Creating Your Core Value Statement

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Create Your Core Value Statement

Value statements, rather than being long statements no one can remember, should be concise statements that are so clear everyone knows whether their strategies, tactics, and actions are in alignment.

Core Values are difficult, if not impossible to teach. They grow from the organization’s start, reflecting the personalities and character of the founders and executives. Only after an organization develops can core values be well defined into a value statement.

Keeping with the idea that core values already exist in an organization, Jim Collins, Harvard Business School professor and author of numerous business best-sellers, uses a concept he calls the “Mars Group” to identify Core Values. The name Mars Group comes from the idea that if you were to create a new civilization and culture on the planet Mars you would begin with a group of women and men that already have the core values you want that civilization to grow with.

Here are the steps Jim Collins outlines to create a Mars Group. I have included a few additional steps describing a Critical to Success process to choose Core Values,

1. The senior executive should pick a group of fifty to sixty people who in turn select 5 to 7 people who exemplify the values inherent in the organization. This team of 5 to 7 should,

  • Understand the core values that exist
  • Be high-performers
  • Be respected within the organization

2. The team of 5 to 7 should meet to select a short list of words that incorporate the organization’s core values. The team may need a facilitator familiar with the Post It ® Note brainstorming process recommended by Critical to Success.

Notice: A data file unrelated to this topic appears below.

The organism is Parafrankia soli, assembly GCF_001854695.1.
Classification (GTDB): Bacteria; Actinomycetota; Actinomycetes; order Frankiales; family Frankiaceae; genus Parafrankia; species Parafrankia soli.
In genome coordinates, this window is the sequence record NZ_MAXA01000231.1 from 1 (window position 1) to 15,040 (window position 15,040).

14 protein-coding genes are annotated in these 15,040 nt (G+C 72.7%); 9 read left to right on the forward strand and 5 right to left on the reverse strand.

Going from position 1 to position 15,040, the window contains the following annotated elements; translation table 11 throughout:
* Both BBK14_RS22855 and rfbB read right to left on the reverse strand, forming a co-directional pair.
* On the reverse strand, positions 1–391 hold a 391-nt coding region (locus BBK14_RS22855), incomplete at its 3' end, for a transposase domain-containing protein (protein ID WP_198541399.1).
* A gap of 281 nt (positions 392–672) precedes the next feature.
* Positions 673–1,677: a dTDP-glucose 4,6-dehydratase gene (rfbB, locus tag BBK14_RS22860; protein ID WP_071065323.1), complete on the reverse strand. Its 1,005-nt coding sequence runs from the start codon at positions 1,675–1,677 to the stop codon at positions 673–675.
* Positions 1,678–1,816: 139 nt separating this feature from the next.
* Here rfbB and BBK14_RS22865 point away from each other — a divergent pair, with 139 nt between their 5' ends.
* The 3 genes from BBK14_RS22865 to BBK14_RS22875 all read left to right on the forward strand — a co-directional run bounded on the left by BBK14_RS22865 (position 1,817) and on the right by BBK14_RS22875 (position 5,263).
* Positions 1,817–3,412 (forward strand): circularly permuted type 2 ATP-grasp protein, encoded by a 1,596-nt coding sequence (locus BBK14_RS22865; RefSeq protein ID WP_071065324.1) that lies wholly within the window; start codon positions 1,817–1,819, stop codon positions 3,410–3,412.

3. The facilitator should give the team the following guidelines before starting. You may want to post these on the wall and talk through them at the start. (Try to avoid giving specific examples of core value statements as this predisposes people’s minds to the values in the examples; like trying not to think of an elephant’s knees.)

  • Core values should
    • Be personal principles that guide our behavior
    • Guide how we act with each other and guide our business
    • Be standards or rules of conduct we use to conduct business
    • Reflect how we treat our customers and partners
    • Be the same now and in the future, unchanged by technology or business practices
    • Be the same if we started a new business from scratch
  • Core values should be part of behavior that comes naturally
    • Behaviors should be the same at home and at work
    • Behaviors and actions should come naturally and not have to be taught
    • Behaviors and actions should be the same in different situations
    • Behaviors and actions that do not reflect these core values cannot be allowed
  • Should not be strategies or tactics
    • Will these words change over time? (think of the nature of core values of religions that have lasted over 2,500 years old through different nations and technologies)
    • Will these words change if we change strategies and tactics?
    • Would employees act with these same value at home or in other organizations?

4. Guide the team through the Post It ® Note brainstorming process recommended by Critical to Success. (This is an affinity, divergent-convergent team process.)

  • Discover as many words that best describe your culture by evenly distributing 40 Post-It Notes through the team and having each individual write their best word(s) on a note.